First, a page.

teacher. The regime in the tech was a caring one and kindness and encouragement
feature prominently in Junior’s memories of his second level education.
Junior told me an interesting fact; Seamus Wilmot taught in the St. Michael’s in 1924 and a
little known fact is that his future wife, May Scanlon taught in Listowel Vocational School. She taught carpentry, and they met through a shared interest in badminton.
Not exactly an election poster…but close
NKM – I am the grandson of Thomas Armstrong who started the NKM toffee
business in Listowel & just this evening I have fallen on this wonderful Listowel
blog which mentions the NKM business & also the sad death of my grandmother when my mother was just ten. I would love to have a contact with
anyone from Listowel who knew the Armstrong family – Bless you all – Patrick McCrea
Patrick, I think we share the same great grandparents! My grandmother was Alice Cox (nee Johnson) and her sister was Daisy (Katherine). My mother, Doris, used to visit the Armstrongs when they moved to St. Helen's. She died about 10 years ago but she remembered your mother, her sister and Walter well and always spoke of what fun they had. My cousin, Liz Augereau, has just sent me all the information she got from (I think) you. Mum didn't know where the Armstrong children eventually went and she lost touch with them. Really interesting to read all about the toffee factory. I had never heard about it.
All the best
I have one of those NKM tin sweet-boxes- not in that good condition, though. I retrieved it from my Granny's old house in South Meath years ago. It must have come from the Rathmines Manufactory (love those real, old words). I recognised the NKM connection with Listowel and held on to the tin as I was curious as to how it ended up in South Meath. Thanks to this great site, the Listowel Connection, now I know, after all the years! Older AND wiser! And, I am a hoarder-a result of being brought up in the hard times of the 50s and early 60s when the daily dictum impressed on all children was: 'Waste not, want not." My beloved Granny was also a hoarder- mostly of old ghost-stories, unvarnished local history, and 'readings of the seven generations of all neighbours, if called upon. She could name the 'night-murderers' of the Ribbonmen and other 'heroes'- and their descendants. She had a particular hatred for one gang of local, cowardly bush-patriots that murdered the local Landlady's poor, labouring-man at night with a spade, and left his large family close to starvation. She was a free-thinking and irreverent rebel against all 'imperious' or interfering authority- be it Church or State – all her long life. One of her 1960s predictions averred that: "The time will come when people will walk around naked, and, we will have to pay for water to drink!" The first prediction was already in progress in 'pagan' countries in the Swinging Sixties, but the second one was unthinkable! Why would anyone have to pay for drinking-water when there were 'community-free' spring-wells in almost every field, and County Council water-pumps on most roadsides? I thought at the time that she was completely wrong there! Now I know better! Maybe it was inevitable as the old country wells and pumps are gone, probably in the interests of public safety, such is the real likelihood of poisoning by nitrates or Cryptosporidiosis or E.coli, VTEC and other such exotic-sounding plagues.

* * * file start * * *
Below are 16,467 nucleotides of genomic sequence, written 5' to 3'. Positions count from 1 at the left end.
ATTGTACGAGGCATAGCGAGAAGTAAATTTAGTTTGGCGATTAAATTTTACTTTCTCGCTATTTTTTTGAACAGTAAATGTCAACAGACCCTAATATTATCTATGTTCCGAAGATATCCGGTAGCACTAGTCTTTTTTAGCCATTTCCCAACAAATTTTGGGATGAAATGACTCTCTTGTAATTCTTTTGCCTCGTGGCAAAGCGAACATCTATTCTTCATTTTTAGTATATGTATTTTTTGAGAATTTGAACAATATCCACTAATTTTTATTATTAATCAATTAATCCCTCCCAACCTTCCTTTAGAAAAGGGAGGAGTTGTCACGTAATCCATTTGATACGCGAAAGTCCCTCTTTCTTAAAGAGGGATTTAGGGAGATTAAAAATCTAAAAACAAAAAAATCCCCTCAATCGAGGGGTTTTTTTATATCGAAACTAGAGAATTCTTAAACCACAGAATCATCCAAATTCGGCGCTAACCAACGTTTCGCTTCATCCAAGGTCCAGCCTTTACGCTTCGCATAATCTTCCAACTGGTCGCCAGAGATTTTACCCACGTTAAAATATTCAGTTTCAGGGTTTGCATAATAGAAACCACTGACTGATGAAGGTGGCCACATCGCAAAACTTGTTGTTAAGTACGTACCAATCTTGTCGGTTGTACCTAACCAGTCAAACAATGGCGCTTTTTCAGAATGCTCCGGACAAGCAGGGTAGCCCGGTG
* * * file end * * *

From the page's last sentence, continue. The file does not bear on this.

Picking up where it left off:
As the late JB Keane used write "I digress." But that old NKM tin box really is a box full of precious Granny-memories. No wonder I hoarded it all those years.
I recall also the ‘Bunty’ and 'Judy' – and the serial, “The Four Marys," of my sisters' comics, which, like 'Ireland's Own,' were re-cycled round the townland – and which we boys read too. I can't remember the names of the Four Marys- wasn't there a Mary Cotter? A Raleigh?
Then the Granny had the 'Red Star,' The People's Friend,' 'Woman's Way,' and, of course, the ubiquitous ‘Messenger’- de-rigueur reading, via the local school.
One old neighbour used to dampen the red cover of 'The Messenger' on a Sunday morning and 'rouge' – (some said, unkindly, 'raddle') – her cheeks with the colouring as a form of cosmetic improvement for her pious outing. Waste not want not, indeed!
Time to stop.